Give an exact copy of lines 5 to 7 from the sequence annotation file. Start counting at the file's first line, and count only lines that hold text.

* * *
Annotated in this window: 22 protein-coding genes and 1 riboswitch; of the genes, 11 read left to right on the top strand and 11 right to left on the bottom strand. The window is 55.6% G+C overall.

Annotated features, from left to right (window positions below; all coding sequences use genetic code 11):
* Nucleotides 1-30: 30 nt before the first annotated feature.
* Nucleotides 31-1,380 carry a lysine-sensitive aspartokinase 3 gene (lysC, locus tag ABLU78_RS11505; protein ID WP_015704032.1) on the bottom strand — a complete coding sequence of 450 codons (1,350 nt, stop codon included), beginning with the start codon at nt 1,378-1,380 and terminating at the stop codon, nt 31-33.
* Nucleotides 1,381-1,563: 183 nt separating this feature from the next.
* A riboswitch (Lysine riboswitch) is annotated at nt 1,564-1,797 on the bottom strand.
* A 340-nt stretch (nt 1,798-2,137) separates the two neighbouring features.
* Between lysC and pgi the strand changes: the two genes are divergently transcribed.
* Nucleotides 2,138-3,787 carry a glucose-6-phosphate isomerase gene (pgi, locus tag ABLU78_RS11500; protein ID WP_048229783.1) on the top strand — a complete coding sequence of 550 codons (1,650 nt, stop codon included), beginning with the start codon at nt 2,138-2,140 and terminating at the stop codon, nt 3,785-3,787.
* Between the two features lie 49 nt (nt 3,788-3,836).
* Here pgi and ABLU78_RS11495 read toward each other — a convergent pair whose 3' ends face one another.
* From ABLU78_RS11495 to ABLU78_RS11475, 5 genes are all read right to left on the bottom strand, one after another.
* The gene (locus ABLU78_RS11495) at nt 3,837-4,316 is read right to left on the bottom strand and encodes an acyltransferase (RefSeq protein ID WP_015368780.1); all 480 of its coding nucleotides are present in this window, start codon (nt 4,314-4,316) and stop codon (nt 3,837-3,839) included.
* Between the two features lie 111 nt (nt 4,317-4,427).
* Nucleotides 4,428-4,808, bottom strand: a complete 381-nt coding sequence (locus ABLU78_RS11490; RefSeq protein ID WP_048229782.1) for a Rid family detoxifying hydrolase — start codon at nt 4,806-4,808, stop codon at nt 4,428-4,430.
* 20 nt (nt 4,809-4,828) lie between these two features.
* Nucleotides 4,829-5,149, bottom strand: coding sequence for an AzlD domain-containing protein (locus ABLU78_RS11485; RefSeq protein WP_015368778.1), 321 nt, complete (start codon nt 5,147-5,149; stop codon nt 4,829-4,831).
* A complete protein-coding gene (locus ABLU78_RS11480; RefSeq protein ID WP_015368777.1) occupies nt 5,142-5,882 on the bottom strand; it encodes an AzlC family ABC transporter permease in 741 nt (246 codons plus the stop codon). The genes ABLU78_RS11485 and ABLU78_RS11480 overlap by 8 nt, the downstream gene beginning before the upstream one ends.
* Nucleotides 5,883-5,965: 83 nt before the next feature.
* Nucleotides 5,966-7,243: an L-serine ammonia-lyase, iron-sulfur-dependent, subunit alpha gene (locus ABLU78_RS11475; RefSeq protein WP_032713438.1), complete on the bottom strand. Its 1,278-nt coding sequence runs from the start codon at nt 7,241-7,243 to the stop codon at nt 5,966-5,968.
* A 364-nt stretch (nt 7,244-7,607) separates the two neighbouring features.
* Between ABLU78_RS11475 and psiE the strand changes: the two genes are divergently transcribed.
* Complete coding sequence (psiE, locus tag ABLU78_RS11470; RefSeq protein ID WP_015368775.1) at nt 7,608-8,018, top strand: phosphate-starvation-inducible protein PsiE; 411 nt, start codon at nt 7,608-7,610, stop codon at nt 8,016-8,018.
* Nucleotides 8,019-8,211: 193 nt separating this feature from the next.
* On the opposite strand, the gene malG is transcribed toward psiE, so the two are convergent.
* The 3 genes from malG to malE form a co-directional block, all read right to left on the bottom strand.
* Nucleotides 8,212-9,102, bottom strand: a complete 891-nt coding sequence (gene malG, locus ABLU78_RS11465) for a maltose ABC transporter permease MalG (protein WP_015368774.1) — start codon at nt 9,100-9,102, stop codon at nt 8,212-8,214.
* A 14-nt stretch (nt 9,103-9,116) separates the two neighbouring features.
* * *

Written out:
* Nucleotides 1,381-1,563: 183 nt separating this feature from the next.
* A riboswitch (Lysine riboswitch) is annotated at nt 1,564-1,797 on the bottom strand.
* A 340-nt stretch (nt 1,798-2,137) separates the two neighbouring features.